Hey, Tarzan, this one’s for you: a 1,058-foot jungle gym on the east side of Champlain Mountain. You climb along narrow ledges that zigzag up the cliff face, using iron rungs and ladders where no other footing exists. Terrific views over Frenchman Bay. (Swinging vines not included; loincloth optional.)
Trailhead: Park Loop Rd., 2 miles beyond the Sieur de Monts Spring entrance Length: 1.3 miles to summit; 2.8-mile round trip returning via Orange & Black Path Difficulty: Challenging (perhaps more psychologically than physically)
From your table at Jordan Pond House, the Bubbles on the opposite shore look like rounded, bald, identical twins. But once you hike up, you find it’s an optical illusion: at 872 feet, North Bubble is 106 feet higher than South Bubble. Both overlook glittery Jordan Pond, and South Bubble compensates for its short stature with Bubble Rock, a 10-foot-high boulder that seems to teeter on a cliff edge. It’s been the inspiration for countless photographs of hikers pretending to push the darned thing off.
Trailhead: Park Loop Rd., 1.1 miles south of Bubble Pond Length: 2.4-mile round trip taking in both summits via Bubbles Divide and Bubbles trails Difficulty: Moderate
Stairways on the Mountains
Acadia’s trails are among the world’s most beautiful, not only for the scenery, but also for the paths themselves, many of which incorporate elaborate stairways, painstakingly built with hundreds of heavy granite blocks by Acadia’s early pathmakers. Some are steep and narrow, like those ascending the Ladder Trail up Dorr Mountain. Others are winding and exposed, like along Champlain Mountain’s Beachcroft Trail, where weathered stairs cut across forbidding boulder fields. Some trails consist of little more than stairways, like Honan’s Path, where some 400 spiraling stairs lead to sweeping views of Great Meadow and Strawberry Hill.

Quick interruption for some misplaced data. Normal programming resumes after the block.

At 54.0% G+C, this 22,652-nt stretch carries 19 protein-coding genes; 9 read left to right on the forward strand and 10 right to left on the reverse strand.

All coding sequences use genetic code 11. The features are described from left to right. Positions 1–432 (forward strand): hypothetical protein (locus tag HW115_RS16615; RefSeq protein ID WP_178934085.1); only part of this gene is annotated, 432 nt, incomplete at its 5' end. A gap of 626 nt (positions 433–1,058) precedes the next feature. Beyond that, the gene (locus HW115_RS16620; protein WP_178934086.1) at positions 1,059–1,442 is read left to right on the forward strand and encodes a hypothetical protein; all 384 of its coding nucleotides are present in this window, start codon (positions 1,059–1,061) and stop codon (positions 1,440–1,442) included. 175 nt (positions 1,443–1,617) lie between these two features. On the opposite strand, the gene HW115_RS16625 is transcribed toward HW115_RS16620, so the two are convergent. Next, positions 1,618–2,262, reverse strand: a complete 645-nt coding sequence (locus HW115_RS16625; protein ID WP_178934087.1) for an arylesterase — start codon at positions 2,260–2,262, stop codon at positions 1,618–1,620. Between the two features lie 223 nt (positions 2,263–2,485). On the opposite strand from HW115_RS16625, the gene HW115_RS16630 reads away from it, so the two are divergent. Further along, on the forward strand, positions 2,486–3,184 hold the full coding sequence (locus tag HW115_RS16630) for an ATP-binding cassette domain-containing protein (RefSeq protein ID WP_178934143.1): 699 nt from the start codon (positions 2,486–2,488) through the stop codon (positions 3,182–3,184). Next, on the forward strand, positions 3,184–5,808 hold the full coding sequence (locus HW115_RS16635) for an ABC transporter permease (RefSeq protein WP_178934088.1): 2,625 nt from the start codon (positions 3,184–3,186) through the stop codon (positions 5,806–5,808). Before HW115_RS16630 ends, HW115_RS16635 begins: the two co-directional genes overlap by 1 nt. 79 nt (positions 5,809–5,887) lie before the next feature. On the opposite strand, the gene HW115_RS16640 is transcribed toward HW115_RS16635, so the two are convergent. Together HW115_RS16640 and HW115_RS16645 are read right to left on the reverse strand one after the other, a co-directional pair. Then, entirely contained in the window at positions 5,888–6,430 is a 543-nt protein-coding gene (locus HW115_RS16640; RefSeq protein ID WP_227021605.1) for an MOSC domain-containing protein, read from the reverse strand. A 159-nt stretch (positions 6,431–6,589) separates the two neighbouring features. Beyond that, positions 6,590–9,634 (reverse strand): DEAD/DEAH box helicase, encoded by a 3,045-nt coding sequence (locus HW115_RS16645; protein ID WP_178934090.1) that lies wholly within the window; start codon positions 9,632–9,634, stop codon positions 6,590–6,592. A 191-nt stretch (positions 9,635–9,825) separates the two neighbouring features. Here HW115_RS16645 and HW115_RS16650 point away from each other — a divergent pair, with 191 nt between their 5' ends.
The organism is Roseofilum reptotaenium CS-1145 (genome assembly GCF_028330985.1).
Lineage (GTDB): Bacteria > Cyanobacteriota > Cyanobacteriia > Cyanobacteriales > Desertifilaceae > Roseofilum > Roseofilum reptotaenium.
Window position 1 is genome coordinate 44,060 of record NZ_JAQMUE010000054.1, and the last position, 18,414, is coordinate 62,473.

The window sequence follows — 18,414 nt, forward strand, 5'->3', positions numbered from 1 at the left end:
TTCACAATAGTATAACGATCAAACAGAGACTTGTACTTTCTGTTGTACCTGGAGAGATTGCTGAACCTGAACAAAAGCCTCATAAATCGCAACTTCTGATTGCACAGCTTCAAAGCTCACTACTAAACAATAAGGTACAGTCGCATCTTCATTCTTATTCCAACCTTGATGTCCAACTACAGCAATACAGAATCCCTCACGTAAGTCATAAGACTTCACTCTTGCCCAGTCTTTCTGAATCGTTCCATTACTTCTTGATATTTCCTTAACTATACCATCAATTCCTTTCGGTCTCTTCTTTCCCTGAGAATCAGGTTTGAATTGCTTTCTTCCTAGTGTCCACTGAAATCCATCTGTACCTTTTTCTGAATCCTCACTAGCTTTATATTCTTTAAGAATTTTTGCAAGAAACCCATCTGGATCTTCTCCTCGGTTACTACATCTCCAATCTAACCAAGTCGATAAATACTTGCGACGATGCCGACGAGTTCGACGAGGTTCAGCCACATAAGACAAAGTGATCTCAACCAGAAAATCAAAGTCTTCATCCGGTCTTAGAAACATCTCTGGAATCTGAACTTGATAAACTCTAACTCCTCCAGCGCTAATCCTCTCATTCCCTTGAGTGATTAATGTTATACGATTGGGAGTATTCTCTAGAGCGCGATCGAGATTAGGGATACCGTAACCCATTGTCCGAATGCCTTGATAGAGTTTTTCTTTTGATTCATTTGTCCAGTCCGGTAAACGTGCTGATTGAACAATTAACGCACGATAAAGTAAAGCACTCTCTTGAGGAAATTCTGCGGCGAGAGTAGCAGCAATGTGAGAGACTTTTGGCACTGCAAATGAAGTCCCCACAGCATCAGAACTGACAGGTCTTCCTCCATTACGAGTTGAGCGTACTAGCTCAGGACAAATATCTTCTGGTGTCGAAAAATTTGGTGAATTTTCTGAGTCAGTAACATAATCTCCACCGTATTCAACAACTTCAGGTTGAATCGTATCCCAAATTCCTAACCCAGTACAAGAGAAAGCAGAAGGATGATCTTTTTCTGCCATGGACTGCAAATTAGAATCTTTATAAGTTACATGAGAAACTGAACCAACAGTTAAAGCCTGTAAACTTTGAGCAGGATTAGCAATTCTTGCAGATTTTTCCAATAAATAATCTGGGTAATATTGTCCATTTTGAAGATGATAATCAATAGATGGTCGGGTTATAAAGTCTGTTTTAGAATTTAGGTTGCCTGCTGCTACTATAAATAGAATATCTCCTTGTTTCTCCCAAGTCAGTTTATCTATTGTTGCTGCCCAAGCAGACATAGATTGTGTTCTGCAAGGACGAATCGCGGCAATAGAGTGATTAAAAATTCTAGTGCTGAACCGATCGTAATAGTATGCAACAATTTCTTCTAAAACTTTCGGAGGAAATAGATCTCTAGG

You’re Jane Eyre, cloak billowing in the wind as you run down a rocky path and across a brooding moor. Oh, okay, you’re not Jane Eyre — you’ve never even owned a cloak — but who can blame you for indulging in a little romantic escapism atop this windswept headland? You walk its edge, high above crashing waves, and pass the ruins of a 1900s stone castle — er, teahouse — before descending to Sand Beach. The protected beach is one of the park’s more popular sites and great for a dip if you don’t mind the chilly ocean water.
Trailhead: East end of Sand Beach Length: 2-mile loop Difficulty: Moderate
Beech and Canada Cliffs
The stone staircase is easy to miss, but once you’ve spied it, you can’t resist climbing into the lush forest of Beech Mountain from the southwestern shore of Echo Lake. Dramatic views of the lake and ocean reward a short, knee-quakingly steep climb to Beech Cliff (we’re talking switchbacks and iron ladders embedded in the rock). Near the end of the loop, Canada Cliff awaits with views of Acadia and St. Sauveur mountains.
Trailhead: Echo Lake parking area, Rte. 102, Southwest Harbor Length: 1.8-mile loop on the Beech Cliff, Beech Cliff Loop, and Canada Cliff trails Difficulty: Moderate, except for the steep and strenuous first half-mile
Photographs: Cait Bourgault (Precipice and Stairways); Charlie Widdis (Bubble Rock)